‘Sinner… Your evil shall destroy you…’
The Fiend – aka Beware My Brethren – is a 1971 British horror feature film produced and directed by Robert Hartford-Davis (Incense for the Damned; Corruption). The movie stars Ann Todd, Tony Beckley, Patrick Magee and Suzanna Leigh. It was released in May 1972.
The film is set against a background of religious fanaticism and also includes elements of the exploitation genre typical of the early 1970s.
On December 11, 2018, Vinegar Syndrome released the film fully uncut as a limited edition Blu-ray + DVD.
- Newly scanned and restored in 2K from 35mm negative elements
- Audio commentary by film historian and author Samm Deighan
- Scene comparison between the UK theatrical version and the uncut International version
- Theatrical trailer
- Reversible cover artwork
- English SDH subtitles
Buy Blu-ray + DVD: Amazon.com
Led by a sinister minister (Patrick Magee, in fine arm flailing form), zealous religious sect The Brethren have taken control of widow Birdy Wemys, sending her unstable son, Kenny, into a descent of madness and murder. No woman is safe when Kenny’s religious mania overpowers him and leads to a rampage of carnage and chaos…
Reviews [click links to read more]:
“Like much of Hartford-Davis’s work on Corruption, this film is also a decidedly crude, if not completely bizarre, affair […] Hartford clearly wanted to say something about repressive and conservative religion and The Fiend mixes this very bleak view with a salaciousness and brutality that also saw the film run into trouble with the censors…” Cathode Ray Tube
” …it’s a very effective psycho thriller with some of the strongest lashings of sex and violence to be found in early ’70s UK cinema. The actors all do a fine job in their roles, which makes the injections of nudity and violence even more jolting when they occur; the seedy but colorful visual scheme is also better than the impoverished budget would normally allow, and overall it’s a modest but eye-opening little number… Mondo Digital
“As the psycho film it is sold as, The Fiend is relatively disappointing. Robert Hartford-Davies seems more interested in the sexploitation element – having numerous topless female victims running around – than he ever does in generating tension. The psycho element gets sidetracked in the last quarter-hour or so as two major subplots take over…” Moria
Buy DVD: Amazon.co.uk
” …instills a good amount of nudity and startling deaths (one woman is found in a cement truck, another in a meat locker where a couple is about to make love, etc.), sometimes juxtaposed against images of Baptism (the killer drowns several victims). You would expect Patrick Magee to be over-the-top in such a role, but he’s rather subdued even when he gets his just-desserts in the end.” DVD Drive-In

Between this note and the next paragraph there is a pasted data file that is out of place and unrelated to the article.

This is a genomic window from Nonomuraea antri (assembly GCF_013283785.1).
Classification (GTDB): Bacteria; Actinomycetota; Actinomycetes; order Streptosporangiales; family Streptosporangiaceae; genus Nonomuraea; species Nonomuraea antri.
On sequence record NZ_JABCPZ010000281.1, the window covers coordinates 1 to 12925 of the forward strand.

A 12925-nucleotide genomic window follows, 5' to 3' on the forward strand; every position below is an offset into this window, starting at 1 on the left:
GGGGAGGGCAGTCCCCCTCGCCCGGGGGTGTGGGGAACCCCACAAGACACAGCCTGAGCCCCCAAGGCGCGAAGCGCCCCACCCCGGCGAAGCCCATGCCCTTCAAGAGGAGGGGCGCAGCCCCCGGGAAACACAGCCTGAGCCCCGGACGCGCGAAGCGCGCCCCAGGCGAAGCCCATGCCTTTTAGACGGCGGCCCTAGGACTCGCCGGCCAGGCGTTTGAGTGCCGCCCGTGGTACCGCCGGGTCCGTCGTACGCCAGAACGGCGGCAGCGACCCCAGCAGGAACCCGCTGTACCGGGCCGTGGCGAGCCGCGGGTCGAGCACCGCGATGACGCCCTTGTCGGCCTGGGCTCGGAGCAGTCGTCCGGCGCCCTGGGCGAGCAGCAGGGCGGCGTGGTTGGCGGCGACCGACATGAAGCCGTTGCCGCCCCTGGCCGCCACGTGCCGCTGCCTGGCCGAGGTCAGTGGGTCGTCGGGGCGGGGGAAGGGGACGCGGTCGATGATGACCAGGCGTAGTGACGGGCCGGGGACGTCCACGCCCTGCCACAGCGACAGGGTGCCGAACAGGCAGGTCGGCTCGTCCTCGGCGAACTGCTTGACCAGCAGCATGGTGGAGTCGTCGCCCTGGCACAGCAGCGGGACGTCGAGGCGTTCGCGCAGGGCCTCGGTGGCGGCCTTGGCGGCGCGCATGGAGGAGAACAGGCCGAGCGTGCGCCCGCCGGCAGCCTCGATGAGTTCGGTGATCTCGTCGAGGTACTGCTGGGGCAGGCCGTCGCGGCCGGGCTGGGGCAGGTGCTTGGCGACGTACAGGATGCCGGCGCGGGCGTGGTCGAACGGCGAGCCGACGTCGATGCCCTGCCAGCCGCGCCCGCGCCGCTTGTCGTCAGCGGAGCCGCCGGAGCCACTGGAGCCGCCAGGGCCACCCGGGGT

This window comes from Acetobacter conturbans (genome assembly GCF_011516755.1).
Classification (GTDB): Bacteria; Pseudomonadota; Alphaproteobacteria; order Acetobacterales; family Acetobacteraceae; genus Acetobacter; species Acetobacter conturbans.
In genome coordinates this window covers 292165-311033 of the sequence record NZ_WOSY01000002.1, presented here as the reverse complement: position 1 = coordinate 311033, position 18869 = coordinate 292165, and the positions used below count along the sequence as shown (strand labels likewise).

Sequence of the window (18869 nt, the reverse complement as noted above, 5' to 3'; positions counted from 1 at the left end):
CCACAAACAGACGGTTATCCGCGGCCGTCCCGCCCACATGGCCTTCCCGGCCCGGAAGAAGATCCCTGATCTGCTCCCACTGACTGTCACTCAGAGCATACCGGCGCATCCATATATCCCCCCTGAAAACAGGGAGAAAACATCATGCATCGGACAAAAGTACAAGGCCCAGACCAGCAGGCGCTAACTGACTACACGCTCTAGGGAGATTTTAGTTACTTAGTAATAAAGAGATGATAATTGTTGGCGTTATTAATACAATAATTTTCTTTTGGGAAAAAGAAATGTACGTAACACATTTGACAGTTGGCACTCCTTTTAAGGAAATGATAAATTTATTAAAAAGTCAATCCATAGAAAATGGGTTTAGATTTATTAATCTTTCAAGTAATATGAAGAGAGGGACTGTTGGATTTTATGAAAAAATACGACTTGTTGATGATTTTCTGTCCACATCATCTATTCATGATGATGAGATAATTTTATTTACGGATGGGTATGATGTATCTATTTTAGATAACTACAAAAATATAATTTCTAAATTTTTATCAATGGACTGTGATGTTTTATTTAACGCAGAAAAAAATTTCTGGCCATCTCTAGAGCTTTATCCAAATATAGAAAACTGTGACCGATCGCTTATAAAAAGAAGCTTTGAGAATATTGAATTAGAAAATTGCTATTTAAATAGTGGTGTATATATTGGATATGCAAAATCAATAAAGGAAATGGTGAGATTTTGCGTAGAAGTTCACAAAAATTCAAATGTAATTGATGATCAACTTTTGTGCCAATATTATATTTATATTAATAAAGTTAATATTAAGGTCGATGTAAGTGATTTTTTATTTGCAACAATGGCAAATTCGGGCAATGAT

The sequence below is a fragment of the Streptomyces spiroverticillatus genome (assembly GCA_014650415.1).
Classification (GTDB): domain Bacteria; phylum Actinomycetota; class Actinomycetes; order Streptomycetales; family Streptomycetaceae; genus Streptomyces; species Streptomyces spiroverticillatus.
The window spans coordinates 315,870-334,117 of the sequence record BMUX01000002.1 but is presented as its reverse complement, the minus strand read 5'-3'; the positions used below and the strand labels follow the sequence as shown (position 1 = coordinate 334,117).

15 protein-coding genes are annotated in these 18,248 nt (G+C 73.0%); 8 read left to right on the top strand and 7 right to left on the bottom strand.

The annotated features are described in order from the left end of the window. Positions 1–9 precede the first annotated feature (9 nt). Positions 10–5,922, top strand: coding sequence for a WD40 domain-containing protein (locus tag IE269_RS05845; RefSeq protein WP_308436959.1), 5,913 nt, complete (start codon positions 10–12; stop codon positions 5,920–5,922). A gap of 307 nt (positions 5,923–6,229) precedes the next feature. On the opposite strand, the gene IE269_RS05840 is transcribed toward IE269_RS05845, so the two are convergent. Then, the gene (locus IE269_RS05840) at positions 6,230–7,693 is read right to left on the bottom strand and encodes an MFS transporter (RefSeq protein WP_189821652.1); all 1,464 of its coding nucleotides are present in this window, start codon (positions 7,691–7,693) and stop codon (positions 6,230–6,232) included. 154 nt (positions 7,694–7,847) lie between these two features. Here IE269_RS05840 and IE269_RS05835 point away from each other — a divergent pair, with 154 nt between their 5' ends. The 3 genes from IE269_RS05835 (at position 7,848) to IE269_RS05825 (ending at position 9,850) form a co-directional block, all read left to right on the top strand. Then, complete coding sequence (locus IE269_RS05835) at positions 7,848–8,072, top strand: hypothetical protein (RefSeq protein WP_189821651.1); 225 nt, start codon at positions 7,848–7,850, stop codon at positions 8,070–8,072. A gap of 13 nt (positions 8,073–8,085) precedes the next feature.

“Much like its stablemate Corruption, The Fiend is also unashamedly warped, which is of course what we’re all looking for – mixing church worship with violent murder, giving its lead character an Oedipus complex, intimating that organised religion is basically corrupt and eventually having a vicar crucified in his own church.” British Horror Films
“One of the best British horror flicks, with great performances by Ann Todd as Mama (”Kenny, you must never let them tempt you — they will try and make you have sex like that woman and your father”); Patrick Magee as the preacher (who takes his spiritual orders from a loudspeaker in Arizona); and Tony Beckley…” Orlando Sentinel
“This is a well-acted thriller with good production values. The material would have been perfect for Peter Walker and it is easy to imagine Sheila Keith in the Ann Todd part […] try to ignore the two terribly out-of-place musical numbers performed by the church congregation.” Gary A. Smith, Uneasy Dreams
” …it’s a pretty interesting and effective time capsule, probably the best all-round horror outing from Hartford-Davis […] Loosely based on the unsolved Hammersmith “Jack the Stripper” prostitute murders (the same basis for Hitchcock’s Frenzy).” Clive Davies, Spinegrinder: The Movies Most Critics Won’t Write About
“The film is significant for the way Hartford-Davis exploits several serious themes as pruriently as possible, exactly prefiguring the method Pete Walker would later apply to films like House of Mortal Sin. But it’s chiefly memorable for the spectacle of genteel veteran Ann Todd (as the diabetic mother) hemmed in on all sides by 1970s sleaze.” Jonathan Rigby, English Gothic
“Beckley is suitably twitchy and forlorn but he up against a director whose principle concern is not character development and from the outset, Hartford-Davis makes the murder scenes stomach-churning spectacles of blood and religious symbolism.” John Hamilton, X-Cert 2
Kenny Wemys: “You’ll perish! The day of retribution is at hand.”
Cast and characters:
- Ann Todd as Birdy Wemys
- Tony Beckley as Kenny Wemys
- Patrick Magee as Minister
- Suzanna Leigh as Paddy/Patricia Lynch
- Madeleine Hinde as Brigitte Lynch
- Percy Herbert as Commissionaire
- David Lodge as CID Inspector – Bloodbath at the House of Death; Scream and Scream Again; Corruption
- Ronald Allen as Paul
- Maxine Barrie as Singer
- Jeannette Wild as Prostitute
- Diana Chappell as Poolside Girl
- Hani Borelle as Riverside Girl
- Susanna East as Teenage Girl
Various London locations and Twickenham Film Studios
Passed with cuts by the BBFC on 29 October 1971 for a British cinema release by Miracle Films, the same ‘X’ rated version was released on home video by Gold Star/Derann Film Services. The Fiend finally received an uncut widescreen DVD release on the UK’s Odeon Entertainment label in May 2011 with a ’15’ rating.
In the US, the film was retitled Beware My Brethren for theatrical distribution by Cinerama Releasing Corporation.
In a cinema foyer scene, a poster for the double-bill of Hammer’s Scars of Dracula and Horror of Frankenstein can be seen in the background.